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Web Feature: eBusiness Performance Management
Making Web-based CRM investments count
For the rest of the October 2001 issue of CRM magazine please click here
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Whether your goals are to acquire new customers, maximize the value of existing customers or gain measurable return from your marketing and promotional activities, the corporate Website has become the new hub of a company's well-rounded customer relationship management (CRM) program. Sales force automation, call center and help-line support operations are now automated via the Web, making it the central fulfillment center for product information, lead referrals and customer service.

The Website becomes the cornerstone of a company's CRM strategy, marketing managers are increasingly charged with understanding and maximizing the value of their eBusiness investments and reporting tangible ROI to executive management, shareholders and investors. Today's marketer now must leverage the site to optimize revenue and increase shareholder value through an in-depth understanding of real customer needs. To do so, they have to be able to effectively gauge the impact of all eBusiness interactions between customer and company through accurate and timely Website analysis.

Herein lies the challenge: old eBusiness performance measures no longer stack up. Web analytics, as a technology, has grown up, and managing integrated eBusiness programs demands new performance metrics and tools for maximizing eBusiness Performance.

Organizations can't rely on hits, clicks and page views to determine return on critical online investments such as banner advertising, customer retention programs and lead generation activities. Companies typically spend millions on complex (and often costly) multi-dimensional eBusiness initiatives - e.g., synergizing national advertising campaigns with Web-based fulfillment, contests and couponing or in-store promotions with banner ads linked to online incentives. But how can they determine whether these programs directly result in greater customer satisfaction and brand loyalty, repeat business and ultimately higher sales?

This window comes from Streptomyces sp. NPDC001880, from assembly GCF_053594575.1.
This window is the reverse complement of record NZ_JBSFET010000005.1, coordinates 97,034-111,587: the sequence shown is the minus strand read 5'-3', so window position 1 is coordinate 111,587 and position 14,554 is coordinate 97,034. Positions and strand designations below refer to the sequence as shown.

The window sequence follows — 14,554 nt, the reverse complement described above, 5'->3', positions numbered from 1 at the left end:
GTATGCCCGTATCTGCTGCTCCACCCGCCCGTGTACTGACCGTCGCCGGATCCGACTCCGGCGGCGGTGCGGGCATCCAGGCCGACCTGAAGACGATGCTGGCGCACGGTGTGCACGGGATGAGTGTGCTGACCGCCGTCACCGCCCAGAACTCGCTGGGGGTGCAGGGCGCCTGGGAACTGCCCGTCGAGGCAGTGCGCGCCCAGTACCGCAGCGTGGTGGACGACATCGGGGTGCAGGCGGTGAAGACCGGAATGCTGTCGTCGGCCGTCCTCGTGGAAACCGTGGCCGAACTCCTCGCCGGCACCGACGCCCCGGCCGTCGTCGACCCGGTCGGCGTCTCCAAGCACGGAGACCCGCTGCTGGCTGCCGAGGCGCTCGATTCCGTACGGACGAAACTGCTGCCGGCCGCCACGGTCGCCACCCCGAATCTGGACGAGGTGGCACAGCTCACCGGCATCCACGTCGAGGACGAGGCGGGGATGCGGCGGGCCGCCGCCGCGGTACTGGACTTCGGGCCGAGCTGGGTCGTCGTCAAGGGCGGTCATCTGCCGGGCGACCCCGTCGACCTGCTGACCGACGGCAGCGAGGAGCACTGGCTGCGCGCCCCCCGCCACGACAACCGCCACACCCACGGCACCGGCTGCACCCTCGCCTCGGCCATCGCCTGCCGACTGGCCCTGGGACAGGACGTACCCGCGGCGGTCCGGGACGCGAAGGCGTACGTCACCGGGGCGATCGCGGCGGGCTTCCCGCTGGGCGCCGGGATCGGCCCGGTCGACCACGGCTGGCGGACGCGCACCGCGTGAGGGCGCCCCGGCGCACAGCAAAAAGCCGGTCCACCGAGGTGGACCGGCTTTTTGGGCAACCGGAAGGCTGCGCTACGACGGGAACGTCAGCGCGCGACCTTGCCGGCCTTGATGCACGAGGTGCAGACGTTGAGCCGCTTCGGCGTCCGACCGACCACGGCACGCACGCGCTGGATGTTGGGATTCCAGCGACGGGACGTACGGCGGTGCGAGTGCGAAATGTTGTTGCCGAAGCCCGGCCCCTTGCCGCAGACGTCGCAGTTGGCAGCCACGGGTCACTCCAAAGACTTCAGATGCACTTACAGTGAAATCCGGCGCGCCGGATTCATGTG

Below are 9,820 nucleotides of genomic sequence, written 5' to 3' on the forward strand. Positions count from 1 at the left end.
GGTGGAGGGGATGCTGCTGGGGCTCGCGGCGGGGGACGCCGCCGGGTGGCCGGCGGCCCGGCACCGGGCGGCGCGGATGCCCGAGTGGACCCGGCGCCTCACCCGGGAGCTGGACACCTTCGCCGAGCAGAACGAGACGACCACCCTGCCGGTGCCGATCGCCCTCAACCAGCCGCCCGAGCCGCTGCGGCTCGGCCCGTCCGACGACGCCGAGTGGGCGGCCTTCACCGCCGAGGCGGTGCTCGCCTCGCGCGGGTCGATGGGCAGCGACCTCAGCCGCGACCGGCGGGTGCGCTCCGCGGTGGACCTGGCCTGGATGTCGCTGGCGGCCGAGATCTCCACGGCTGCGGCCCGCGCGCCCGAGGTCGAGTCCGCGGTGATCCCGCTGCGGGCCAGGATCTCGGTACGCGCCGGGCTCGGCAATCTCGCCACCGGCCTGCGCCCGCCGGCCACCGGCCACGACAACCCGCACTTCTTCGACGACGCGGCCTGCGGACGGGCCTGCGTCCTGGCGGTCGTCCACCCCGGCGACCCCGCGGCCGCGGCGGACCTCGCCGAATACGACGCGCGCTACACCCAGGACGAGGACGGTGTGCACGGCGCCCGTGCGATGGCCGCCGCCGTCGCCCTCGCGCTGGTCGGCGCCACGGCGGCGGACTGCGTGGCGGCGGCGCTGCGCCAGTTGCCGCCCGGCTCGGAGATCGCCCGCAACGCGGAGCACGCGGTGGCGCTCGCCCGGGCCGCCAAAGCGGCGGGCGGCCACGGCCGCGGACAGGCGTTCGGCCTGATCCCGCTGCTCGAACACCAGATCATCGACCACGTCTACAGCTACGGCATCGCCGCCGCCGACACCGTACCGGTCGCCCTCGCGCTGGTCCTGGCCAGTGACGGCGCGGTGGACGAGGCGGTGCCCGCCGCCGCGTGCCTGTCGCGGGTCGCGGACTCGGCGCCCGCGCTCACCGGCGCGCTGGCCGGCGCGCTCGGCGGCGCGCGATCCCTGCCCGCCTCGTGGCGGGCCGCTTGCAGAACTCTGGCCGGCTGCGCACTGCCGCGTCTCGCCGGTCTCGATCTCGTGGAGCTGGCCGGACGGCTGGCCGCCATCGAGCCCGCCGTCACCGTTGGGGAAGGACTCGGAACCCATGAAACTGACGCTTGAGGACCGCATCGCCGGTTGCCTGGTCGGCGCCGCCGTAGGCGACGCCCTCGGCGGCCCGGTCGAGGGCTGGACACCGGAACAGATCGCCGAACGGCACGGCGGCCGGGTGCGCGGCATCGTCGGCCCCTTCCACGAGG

The stakes are getting higher, and so is the price of failure.

The Price of Failure
The Gartner Group projects that up to 60 percent of all CRM implementations fail. Worse yet, more than half of all companies can't even measure the return on investment they're getting from their CRM projects (Ernst & Young LLP). The price of failure: expensive and time-consuming Web implementations that yield no return on investment. Poorly designed user interfaces, the inability to align Web-based programs with measurable business objectives and a lack of integration between marketing, sales and service channels are leaving the best-laid CRM strategies dead in their tracks.

The Five New Truths to eBusiness Performance Management
How can marketers ensure that their customer-facing Internet investments are paying off? By following the "Five Truths" of eBusiness Performance Management (eBPM) - an approach that involves measuring the results of new Web-enabled processes and taking action to ensure that business objectives are being met.

1. Traditional levels of accountability are mandatory.
It's not enough to report hits and clicks when looking to justify additional eBusiness investments.

When it comes to measuring Website effectiveness, some companies are still operating in the stone Age. Not Tribal DDB (Internet services firm of DDB Worldwide). When a major client asked the agency to create a banner ad promotion to drive qualified prospects to its Website to complete a questionnaire, they found a better way to measure Website performance against business goals beyond mere click-throughs.